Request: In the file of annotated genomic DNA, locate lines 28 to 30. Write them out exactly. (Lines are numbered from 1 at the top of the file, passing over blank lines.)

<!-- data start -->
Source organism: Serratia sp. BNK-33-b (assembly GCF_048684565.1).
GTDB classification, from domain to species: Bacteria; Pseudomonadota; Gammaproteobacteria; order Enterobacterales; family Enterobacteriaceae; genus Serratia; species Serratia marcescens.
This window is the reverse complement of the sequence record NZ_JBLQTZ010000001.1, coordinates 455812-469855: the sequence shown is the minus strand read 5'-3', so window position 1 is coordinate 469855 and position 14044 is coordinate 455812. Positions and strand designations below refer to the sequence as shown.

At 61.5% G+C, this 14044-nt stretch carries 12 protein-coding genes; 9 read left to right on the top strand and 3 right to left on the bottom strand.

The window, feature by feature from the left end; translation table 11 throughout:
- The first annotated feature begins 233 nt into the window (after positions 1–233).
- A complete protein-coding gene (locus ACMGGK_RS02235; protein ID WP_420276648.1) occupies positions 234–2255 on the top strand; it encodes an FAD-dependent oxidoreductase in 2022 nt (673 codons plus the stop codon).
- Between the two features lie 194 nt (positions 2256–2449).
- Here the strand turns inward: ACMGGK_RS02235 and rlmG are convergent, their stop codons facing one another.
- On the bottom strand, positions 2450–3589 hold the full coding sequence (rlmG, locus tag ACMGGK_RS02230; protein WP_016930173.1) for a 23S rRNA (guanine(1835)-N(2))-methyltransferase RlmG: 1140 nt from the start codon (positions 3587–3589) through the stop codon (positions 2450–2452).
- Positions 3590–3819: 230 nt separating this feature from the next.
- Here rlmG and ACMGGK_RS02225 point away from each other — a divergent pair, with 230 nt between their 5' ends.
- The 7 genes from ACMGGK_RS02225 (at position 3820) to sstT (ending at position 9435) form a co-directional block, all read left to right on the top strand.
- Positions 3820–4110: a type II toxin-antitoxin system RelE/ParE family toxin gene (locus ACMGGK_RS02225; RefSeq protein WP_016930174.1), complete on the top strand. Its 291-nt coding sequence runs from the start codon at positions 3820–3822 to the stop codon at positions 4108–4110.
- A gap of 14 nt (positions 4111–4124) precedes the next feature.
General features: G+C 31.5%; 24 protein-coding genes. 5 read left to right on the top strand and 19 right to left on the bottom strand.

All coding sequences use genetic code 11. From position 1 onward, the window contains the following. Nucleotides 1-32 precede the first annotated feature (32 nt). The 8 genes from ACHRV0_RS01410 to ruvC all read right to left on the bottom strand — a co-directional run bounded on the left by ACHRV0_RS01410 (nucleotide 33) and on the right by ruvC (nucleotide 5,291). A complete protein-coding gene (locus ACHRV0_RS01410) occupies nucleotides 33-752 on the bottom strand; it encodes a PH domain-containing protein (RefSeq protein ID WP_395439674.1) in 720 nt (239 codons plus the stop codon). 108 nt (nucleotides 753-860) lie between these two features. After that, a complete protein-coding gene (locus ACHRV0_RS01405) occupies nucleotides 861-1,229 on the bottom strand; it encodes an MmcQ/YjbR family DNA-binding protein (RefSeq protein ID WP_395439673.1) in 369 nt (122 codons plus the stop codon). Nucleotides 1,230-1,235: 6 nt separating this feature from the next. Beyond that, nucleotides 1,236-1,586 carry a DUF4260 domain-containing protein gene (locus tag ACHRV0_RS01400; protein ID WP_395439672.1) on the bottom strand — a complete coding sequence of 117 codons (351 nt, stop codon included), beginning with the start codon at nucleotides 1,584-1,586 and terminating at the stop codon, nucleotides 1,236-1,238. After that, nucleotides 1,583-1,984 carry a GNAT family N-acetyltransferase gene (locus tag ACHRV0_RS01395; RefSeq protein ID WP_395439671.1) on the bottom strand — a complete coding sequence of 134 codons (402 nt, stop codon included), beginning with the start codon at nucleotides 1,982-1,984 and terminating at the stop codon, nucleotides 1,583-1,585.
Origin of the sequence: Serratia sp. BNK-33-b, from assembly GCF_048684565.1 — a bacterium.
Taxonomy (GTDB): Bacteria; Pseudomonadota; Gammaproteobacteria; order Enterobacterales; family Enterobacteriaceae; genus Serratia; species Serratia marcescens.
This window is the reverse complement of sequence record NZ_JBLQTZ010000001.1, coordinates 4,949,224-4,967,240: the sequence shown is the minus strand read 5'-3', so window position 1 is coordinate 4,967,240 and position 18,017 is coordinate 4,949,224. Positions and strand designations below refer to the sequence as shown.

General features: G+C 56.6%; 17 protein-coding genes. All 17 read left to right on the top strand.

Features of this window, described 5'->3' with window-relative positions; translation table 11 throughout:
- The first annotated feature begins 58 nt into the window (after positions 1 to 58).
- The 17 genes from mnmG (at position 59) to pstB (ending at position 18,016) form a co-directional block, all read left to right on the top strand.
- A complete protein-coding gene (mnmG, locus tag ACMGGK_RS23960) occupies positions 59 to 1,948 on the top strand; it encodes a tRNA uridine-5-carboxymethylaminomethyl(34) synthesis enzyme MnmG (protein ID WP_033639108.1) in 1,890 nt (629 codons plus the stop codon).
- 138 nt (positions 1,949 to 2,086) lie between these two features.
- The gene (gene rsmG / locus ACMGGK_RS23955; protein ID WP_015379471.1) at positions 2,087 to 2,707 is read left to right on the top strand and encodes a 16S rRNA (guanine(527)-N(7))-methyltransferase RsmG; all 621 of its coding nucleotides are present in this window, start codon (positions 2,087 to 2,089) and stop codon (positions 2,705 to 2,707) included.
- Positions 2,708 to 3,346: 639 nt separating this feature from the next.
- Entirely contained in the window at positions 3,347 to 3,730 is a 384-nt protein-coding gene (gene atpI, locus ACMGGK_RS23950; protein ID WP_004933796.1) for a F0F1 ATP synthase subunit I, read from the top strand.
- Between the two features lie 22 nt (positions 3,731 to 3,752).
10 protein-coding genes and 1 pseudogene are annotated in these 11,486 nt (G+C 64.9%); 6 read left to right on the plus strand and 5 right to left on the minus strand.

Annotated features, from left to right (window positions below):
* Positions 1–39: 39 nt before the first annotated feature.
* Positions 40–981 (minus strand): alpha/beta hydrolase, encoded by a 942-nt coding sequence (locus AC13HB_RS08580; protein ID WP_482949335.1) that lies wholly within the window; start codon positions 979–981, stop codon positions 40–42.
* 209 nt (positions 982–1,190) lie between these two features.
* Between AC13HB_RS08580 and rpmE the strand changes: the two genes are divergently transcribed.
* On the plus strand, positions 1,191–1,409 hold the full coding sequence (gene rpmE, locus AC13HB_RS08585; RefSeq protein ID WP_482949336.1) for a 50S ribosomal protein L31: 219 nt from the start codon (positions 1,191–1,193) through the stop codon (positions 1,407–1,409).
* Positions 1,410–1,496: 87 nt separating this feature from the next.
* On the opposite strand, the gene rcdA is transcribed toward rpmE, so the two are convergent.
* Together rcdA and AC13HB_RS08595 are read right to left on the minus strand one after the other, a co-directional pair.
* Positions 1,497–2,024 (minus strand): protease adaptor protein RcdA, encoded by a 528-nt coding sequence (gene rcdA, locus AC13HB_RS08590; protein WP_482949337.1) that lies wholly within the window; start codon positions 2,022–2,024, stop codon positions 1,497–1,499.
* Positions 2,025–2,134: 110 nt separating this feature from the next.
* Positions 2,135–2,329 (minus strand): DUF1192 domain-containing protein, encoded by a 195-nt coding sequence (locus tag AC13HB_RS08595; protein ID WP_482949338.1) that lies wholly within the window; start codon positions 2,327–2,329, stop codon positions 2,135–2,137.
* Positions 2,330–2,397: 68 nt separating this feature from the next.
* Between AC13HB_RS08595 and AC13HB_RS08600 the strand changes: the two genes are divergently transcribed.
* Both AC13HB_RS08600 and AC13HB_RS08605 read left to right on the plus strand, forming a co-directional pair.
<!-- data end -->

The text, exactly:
- Positions 2,708 to 3,346: 639 nt separating this feature from the next.
- Entirely contained in the window at positions 3,347 to 3,730 is a 384-nt protein-coding gene (gene atpI, locus ACMGGK_RS23950; protein ID WP_004933796.1) for a F0F1 ATP synthase subunit I, read from the top strand.
- Between the two features lie 22 nt (positions 3,731 to 3,752).